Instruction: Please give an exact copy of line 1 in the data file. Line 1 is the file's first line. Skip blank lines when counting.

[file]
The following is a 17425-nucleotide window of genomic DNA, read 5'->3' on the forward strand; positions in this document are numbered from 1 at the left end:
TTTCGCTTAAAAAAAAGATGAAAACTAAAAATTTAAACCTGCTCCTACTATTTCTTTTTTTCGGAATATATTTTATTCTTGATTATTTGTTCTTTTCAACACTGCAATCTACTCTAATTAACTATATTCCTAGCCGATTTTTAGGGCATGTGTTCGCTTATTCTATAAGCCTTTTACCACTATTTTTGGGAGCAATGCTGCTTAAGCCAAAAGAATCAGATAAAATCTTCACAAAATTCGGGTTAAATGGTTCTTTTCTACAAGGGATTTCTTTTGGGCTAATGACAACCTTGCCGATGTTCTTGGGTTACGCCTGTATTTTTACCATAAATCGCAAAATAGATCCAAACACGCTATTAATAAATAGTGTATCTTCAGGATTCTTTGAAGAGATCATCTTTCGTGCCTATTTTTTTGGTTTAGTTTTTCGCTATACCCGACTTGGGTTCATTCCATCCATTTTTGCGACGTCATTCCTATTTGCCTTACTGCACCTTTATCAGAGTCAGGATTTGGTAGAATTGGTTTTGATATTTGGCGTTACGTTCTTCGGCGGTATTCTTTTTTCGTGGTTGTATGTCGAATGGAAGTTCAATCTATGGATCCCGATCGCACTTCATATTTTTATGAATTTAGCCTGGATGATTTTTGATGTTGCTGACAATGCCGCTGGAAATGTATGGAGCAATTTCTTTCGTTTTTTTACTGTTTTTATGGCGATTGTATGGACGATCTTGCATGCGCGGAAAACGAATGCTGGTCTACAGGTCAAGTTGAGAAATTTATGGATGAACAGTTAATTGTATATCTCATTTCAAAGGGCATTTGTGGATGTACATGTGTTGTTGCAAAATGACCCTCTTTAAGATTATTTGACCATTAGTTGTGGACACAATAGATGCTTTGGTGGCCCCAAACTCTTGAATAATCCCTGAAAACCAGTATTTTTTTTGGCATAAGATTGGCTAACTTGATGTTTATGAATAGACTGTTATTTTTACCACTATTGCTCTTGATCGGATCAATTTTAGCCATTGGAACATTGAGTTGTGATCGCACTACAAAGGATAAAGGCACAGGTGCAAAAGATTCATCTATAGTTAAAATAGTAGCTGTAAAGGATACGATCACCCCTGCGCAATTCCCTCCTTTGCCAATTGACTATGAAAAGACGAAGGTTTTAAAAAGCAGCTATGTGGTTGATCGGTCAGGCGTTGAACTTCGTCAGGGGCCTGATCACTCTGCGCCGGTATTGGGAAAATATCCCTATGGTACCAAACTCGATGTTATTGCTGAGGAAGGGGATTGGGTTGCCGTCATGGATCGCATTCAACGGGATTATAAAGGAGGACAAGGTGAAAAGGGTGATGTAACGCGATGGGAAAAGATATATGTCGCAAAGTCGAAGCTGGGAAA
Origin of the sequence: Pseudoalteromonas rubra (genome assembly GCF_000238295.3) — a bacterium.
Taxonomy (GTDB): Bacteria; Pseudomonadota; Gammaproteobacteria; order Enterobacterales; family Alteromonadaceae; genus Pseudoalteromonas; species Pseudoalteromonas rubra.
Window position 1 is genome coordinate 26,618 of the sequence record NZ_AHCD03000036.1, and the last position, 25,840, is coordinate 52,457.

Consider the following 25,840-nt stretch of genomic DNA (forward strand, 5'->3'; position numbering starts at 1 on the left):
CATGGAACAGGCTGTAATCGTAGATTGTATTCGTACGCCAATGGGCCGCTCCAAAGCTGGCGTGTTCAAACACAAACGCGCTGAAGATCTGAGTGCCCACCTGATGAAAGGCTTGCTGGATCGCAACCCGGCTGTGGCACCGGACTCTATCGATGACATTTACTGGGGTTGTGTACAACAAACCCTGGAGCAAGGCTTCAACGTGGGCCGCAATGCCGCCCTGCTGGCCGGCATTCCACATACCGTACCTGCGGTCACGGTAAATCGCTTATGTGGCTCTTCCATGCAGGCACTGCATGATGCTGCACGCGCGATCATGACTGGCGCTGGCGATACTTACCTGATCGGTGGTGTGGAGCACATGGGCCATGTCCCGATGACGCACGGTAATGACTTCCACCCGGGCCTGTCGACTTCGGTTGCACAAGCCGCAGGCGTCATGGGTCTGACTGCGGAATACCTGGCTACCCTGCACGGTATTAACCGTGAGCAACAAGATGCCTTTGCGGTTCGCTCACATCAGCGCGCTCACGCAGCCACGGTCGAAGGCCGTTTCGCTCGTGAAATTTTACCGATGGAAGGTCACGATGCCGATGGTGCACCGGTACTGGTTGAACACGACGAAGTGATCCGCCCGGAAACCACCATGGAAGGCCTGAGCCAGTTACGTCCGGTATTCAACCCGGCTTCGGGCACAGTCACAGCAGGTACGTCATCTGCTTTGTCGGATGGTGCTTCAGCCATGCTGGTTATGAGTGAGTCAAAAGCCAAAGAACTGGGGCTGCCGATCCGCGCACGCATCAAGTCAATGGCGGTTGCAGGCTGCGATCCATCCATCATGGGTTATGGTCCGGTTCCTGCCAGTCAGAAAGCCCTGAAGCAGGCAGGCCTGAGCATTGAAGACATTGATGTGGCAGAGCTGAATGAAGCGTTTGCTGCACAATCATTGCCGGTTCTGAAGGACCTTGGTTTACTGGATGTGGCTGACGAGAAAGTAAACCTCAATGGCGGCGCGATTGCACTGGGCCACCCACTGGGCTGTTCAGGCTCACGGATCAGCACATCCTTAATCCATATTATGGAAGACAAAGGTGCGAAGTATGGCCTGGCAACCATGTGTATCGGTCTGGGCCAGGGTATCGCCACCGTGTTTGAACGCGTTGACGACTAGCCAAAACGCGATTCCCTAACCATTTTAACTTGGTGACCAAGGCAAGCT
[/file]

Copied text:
The following is a 17425-nucleotide window of genomic DNA, read 5'->3' on the forward strand; positions in this document are numbered from 1 at the left end: